The White House pushed back against the revelation that the FBI is investigating potential coordination between the Trump campaign and the Russian government, downplaying the investigation and the role that certain advisors now under scrutiny had in Trump's campaign.
“Investigating it and having proof of it are two different things,” White House Press Secretary Sean Spicer told reporters Monday when asked about the FBI inquiry.
Spicer noted that top Republicans in Congress who were briefed on the intelligence said they haven't seen evidence of collusion, and James R. Clapper, former President Obama's director of national intelligence, recently said he had not either
A smiling and confident Judge Neil Gorsuch talked of his family, his Colorado roots and his love of fly fishing in his opening statement to the Senate Judiciary Committee on Monday, steering clear of the partisan controversy over President Trump and the Republicans’ snub of Judge Merrick Garland, the nominee of President Obama.
Gorsuch said he had an earnest and idealistic view of judges, saying they had a duty to faithfully follow the law, without regard to politics or ideology. Sometimes, he said, judges are “described as politicians in black robes,” he said, adding he would quit and “ hang up the robe” if he thought that were true.
He said that in his decade as a judge on the 10th Circuit Court of Appeals in Denver he had participated in deciding 2,700 cases, and 97% of those resulted in unanimous rulings. “I was in the majority in 99% of the cases,” he added.
President Trump tweeted Monday that FBI Director James B. Comey and National Security Agency Director Adm. Mike Rogers had testified to a House Intelligence Committee hearing that "Russia did not influence electoral process."
When asked at the hearing about the tweet, which came from the White House official account, Comey swiftly knocked it down.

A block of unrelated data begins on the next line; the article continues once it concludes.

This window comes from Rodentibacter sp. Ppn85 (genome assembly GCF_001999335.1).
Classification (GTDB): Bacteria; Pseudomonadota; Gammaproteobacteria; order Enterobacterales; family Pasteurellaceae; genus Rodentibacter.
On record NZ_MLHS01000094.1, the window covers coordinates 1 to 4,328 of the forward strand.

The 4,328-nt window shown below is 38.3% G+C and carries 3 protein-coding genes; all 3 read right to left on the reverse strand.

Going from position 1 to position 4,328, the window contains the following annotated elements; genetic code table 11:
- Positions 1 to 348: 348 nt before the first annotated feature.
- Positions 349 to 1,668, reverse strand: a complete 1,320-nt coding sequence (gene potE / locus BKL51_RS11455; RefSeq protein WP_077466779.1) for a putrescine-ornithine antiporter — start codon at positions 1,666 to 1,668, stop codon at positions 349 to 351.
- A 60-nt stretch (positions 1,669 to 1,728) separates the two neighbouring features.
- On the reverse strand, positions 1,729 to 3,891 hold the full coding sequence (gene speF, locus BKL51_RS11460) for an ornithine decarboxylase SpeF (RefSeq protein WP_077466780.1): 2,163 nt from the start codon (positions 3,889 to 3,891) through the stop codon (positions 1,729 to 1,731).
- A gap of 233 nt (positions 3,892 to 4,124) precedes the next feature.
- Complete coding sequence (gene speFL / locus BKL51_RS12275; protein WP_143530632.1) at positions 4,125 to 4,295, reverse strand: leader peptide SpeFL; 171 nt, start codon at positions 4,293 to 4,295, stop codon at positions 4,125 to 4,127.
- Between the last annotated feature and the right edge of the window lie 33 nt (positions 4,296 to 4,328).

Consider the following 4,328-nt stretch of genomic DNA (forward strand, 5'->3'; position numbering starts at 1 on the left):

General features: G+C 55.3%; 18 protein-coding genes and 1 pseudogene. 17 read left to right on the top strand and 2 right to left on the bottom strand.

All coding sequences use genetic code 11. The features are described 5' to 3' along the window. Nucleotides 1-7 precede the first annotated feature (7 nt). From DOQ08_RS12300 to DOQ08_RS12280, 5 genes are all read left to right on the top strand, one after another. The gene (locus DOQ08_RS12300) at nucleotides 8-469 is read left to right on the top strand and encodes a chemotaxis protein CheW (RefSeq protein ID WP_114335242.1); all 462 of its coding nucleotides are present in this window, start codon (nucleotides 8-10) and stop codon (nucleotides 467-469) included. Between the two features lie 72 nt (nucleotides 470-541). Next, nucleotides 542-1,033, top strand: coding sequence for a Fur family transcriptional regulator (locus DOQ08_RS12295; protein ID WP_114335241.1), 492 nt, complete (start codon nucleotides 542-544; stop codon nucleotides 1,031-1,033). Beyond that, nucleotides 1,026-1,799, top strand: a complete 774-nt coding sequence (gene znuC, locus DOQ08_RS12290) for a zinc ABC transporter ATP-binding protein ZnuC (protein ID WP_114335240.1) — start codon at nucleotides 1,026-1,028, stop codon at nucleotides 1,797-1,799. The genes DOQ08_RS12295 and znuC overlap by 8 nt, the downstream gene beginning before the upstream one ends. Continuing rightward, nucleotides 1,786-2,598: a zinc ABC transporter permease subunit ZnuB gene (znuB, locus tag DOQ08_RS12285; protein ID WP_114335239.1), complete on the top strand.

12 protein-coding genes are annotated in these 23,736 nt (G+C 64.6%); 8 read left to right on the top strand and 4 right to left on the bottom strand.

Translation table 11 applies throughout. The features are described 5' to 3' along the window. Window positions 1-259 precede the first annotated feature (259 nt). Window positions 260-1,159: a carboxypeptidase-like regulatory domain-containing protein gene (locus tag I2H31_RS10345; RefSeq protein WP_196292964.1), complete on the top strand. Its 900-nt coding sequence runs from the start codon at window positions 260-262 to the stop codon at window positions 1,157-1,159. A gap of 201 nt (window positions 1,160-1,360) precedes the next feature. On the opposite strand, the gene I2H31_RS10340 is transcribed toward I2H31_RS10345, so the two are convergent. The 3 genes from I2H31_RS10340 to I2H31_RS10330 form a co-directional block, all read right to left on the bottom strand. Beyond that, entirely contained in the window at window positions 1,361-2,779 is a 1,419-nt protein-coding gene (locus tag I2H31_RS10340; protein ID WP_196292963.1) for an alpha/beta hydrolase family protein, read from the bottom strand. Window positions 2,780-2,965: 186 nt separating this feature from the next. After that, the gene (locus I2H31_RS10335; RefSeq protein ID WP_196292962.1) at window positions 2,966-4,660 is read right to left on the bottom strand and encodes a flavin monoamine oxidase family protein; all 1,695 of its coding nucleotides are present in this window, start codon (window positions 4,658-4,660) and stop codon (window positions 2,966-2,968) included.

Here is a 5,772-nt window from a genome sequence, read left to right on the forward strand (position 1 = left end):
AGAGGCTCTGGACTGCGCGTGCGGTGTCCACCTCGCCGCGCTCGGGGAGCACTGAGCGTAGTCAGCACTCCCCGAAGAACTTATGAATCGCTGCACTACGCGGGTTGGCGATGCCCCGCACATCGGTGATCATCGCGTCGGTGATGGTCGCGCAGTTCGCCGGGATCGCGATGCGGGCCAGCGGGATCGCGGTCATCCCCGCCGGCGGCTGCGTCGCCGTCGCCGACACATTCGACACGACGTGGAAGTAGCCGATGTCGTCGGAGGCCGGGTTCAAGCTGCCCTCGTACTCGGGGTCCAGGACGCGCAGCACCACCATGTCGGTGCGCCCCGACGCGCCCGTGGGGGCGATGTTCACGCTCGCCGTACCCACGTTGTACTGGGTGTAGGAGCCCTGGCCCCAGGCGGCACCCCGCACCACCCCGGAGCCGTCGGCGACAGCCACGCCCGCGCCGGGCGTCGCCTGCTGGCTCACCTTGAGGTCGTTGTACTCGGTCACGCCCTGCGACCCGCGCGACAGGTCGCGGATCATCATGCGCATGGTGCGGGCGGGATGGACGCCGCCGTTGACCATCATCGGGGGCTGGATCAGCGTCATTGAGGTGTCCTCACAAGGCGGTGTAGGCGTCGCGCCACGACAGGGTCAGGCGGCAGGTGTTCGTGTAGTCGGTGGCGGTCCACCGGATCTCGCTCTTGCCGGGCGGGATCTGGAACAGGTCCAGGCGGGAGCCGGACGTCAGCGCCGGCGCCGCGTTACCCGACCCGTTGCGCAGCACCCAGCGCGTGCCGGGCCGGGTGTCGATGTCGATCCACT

Most of it is bad news for the Trump administration.
1) Comey told the House Intelligence Committee that not only was the FBI investigating Russian interference in the campaign but he also dropped this bombshell: FBI agents are probing potential "coordination" between the Trump campaign and the Russian government. This investigation could lead to criminal charges.
In Moscow, Kremlin loyalists took a dim view of Monday's House Intelligence Committee hearing into alleged Russian hacking of the 2016 U.S. presidential election.
Sergei Markov, a Moscow-based political analyst and a former lawmaker with the ruling United Russia party, said that the aim of the hearings “is not to allow [President] Trump to improve ties with Russia.”
“Very serious circles in the U.S. think that they can’t let Russia become a great power, that Russia should be pressed, pressed, pressed,” Markov said in an interview. He said Trump was attempting "to let Russia have its own sphere of interests," but that effort had prompted accusations "that everything around Trump is related to Russia and betrays the U.S.”
Two of the nation's top counter-intelligence officials stood by the U.S. intelligence assessment in January that Russian President Vladimir Putin's government sought to help Donald Trump win the 2016 election.
Under questioning from Rep. Mike Conaway (R-Texas), FBI Director James Comey and Adm. Mike Rogers, director of the National Security Agency, said nothing has changed since they issued their Jan. 6 report on Russian interference in the election.
The report found that senior Russian officials, including Putin, wanted to undermine the U.S. democratic process, hurt Democratic nominee Hillary Clinton and help Trump's campaign.
California Sen. Dianne Feinstein said Monday that President Trump’s Supreme Court nominee, Judge Neil Gorsuch, poses a threat to Roe vs. Wade and the right to abortion.
The ranking Democrat on the Senate Judiciary Committee, Feinstein noted that Trump had promised to appointed “pro-life” justices who would overturn Roe vs. Wade.
This debate “is not theoretical,” she said, addressing Gorsuch at the start of his confirmation hearing. The abortion right “allows women and their doctors to decide what is best for them and their kids, not politicians."